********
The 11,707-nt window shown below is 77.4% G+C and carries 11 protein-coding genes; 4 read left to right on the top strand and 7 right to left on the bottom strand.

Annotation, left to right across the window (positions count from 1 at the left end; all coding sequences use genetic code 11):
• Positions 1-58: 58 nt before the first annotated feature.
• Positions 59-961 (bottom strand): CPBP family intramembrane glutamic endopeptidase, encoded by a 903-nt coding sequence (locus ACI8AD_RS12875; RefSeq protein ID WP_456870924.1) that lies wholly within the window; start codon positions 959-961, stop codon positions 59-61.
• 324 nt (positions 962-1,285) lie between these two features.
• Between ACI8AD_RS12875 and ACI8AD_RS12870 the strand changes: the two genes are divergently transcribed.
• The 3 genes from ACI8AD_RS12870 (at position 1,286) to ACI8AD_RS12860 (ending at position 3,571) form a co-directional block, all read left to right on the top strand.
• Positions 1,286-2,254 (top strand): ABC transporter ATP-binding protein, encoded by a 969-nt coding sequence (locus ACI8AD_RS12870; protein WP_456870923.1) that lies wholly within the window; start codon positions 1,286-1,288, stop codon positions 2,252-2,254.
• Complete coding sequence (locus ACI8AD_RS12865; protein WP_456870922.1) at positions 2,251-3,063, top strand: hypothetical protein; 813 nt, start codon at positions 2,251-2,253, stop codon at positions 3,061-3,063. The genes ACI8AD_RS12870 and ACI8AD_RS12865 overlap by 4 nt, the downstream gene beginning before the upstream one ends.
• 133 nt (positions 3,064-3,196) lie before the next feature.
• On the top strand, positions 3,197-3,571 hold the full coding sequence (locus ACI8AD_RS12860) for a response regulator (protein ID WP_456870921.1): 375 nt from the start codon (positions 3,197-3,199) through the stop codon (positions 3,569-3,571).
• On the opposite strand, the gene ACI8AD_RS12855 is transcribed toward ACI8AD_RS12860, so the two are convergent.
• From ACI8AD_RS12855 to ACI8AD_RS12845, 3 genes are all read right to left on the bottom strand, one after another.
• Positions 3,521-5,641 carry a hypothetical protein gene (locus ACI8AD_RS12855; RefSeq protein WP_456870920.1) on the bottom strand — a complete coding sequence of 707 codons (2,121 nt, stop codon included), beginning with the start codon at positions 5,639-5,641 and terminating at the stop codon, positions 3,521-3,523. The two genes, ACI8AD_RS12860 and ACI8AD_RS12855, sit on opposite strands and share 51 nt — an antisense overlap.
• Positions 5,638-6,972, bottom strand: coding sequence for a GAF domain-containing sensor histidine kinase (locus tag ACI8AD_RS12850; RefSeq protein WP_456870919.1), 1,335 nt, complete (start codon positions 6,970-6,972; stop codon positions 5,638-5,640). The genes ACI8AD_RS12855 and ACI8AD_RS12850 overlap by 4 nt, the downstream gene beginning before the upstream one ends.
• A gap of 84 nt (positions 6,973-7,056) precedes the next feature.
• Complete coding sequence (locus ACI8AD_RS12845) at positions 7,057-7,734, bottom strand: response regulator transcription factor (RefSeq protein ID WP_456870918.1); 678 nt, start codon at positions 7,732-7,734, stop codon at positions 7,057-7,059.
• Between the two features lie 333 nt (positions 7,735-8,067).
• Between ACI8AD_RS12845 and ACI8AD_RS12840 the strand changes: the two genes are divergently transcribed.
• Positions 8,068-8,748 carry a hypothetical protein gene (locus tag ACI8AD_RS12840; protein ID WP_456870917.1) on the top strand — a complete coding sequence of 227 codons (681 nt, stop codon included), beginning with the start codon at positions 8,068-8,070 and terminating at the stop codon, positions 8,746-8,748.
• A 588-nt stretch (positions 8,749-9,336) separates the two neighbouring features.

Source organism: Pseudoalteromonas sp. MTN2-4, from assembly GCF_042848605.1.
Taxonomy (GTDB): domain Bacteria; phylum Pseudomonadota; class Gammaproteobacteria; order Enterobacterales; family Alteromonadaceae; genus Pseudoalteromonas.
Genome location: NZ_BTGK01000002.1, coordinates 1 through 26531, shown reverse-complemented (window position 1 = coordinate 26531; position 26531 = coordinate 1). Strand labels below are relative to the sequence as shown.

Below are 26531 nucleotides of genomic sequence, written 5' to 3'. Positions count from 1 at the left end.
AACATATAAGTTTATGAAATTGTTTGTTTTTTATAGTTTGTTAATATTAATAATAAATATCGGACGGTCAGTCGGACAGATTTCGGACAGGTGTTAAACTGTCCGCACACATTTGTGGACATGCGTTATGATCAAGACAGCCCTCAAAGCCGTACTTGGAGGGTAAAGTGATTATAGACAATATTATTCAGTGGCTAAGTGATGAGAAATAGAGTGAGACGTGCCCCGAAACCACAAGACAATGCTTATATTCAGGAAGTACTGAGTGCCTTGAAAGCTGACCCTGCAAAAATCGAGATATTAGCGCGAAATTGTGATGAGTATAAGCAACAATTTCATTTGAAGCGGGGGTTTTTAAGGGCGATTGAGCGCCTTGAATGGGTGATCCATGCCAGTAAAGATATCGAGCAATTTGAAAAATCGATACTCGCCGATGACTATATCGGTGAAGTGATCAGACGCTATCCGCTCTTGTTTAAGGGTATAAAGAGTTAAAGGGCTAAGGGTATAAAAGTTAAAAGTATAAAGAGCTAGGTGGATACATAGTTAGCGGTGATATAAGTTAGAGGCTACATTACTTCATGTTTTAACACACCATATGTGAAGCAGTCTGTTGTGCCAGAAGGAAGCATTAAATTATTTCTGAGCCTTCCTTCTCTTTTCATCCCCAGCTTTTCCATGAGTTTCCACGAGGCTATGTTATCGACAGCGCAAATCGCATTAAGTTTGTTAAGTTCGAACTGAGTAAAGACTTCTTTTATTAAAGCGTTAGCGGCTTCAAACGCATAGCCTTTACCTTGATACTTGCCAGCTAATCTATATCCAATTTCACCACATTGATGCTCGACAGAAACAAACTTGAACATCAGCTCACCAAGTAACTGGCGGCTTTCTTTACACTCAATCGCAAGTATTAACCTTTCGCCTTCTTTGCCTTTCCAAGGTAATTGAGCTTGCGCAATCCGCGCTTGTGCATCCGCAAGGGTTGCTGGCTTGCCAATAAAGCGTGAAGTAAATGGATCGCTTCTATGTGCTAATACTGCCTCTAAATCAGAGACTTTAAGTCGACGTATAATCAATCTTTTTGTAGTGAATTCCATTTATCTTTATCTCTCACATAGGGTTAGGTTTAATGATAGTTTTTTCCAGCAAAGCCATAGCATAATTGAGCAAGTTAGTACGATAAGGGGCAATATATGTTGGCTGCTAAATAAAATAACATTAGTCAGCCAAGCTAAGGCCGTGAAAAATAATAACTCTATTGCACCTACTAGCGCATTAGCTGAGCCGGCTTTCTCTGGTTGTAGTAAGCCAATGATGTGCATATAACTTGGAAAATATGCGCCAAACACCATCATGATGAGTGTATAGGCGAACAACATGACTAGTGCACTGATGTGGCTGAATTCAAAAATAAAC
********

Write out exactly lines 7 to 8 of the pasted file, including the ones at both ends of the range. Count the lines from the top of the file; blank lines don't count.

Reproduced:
• The 3 genes from ACI8AD_RS12870 (at position 1,286) to ACI8AD_RS12860 (ending at position 3,571) form a co-directional block, all read left to right on the top strand.
• Positions 1,286-2,254 (top strand): ABC transporter ATP-binding protein, encoded by a 969-nt coding sequence (locus ACI8AD_RS12870; protein WP_456870923.1) that lies wholly within the window; start codon positions 1,286-1,288, stop codon positions 2,252-2,254.